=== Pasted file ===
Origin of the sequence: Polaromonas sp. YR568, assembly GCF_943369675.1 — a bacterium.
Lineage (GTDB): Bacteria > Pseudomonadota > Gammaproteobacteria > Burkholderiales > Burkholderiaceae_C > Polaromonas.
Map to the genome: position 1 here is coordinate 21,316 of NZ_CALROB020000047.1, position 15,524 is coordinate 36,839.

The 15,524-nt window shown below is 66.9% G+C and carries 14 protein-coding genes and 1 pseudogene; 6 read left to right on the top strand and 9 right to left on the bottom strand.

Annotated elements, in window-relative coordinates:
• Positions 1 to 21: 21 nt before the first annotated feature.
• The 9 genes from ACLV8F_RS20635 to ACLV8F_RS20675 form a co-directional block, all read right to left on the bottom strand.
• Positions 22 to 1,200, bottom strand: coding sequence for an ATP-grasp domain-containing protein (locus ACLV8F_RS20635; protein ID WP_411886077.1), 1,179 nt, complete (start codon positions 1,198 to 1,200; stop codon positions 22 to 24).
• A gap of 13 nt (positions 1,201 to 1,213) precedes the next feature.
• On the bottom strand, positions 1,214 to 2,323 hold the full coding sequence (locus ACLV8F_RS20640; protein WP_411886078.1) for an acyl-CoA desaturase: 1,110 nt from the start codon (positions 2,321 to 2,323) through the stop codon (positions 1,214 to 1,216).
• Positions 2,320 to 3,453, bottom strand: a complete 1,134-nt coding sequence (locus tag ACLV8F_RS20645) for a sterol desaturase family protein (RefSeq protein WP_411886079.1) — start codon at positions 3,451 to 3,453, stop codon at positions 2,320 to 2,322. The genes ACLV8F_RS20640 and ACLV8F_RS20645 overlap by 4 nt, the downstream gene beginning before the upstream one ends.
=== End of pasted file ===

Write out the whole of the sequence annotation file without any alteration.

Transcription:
Origin of the sequence: Polaromonas sp. YR568, assembly GCF_943369675.1 — a bacterium.
Lineage (GTDB): Bacteria > Pseudomonadota > Gammaproteobacteria > Burkholderiales > Burkholderiaceae_C > Polaromonas.
Map to the genome: position 1 here is coordinate 21,316 of NZ_CALROB020000047.1, position 15,524 is coordinate 36,839.

The 15,524-nt window shown below is 66.9% G+C and carries 14 protein-coding genes and 1 pseudogene; 6 read left to right on the top strand and 9 right to left on the bottom strand.

Annotated elements, in window-relative coordinates:
• Positions 1 to 21: 21 nt before the first annotated feature.
• The 9 genes from ACLV8F_RS20635 to ACLV8F_RS20675 form a co-directional block, all read right to left on the bottom strand.
• Positions 22 to 1,200, bottom strand: coding sequence for an ATP-grasp domain-containing protein (locus ACLV8F_RS20635; protein ID WP_411886077.1), 1,179 nt, complete (start codon positions 1,198 to 1,200; stop codon positions 22 to 24).
• A gap of 13 nt (positions 1,201 to 1,213) precedes the next feature.
• On the bottom strand, positions 1,214 to 2,323 hold the full coding sequence (locus ACLV8F_RS20640; protein WP_411886078.1) for an acyl-CoA desaturase: 1,110 nt from the start codon (positions 2,321 to 2,323) through the stop codon (positions 1,214 to 1,216).
• Positions 2,320 to 3,453, bottom strand: a complete 1,134-nt coding sequence (locus tag ACLV8F_RS20645) for a sterol desaturase family protein (RefSeq protein WP_411886079.1) — start codon at positions 3,451 to 3,453, stop codon at positions 2,320 to 2,322. The genes ACLV8F_RS20640 and ACLV8F_RS20645 overlap by 4 nt, the downstream gene beginning before the upstream one ends.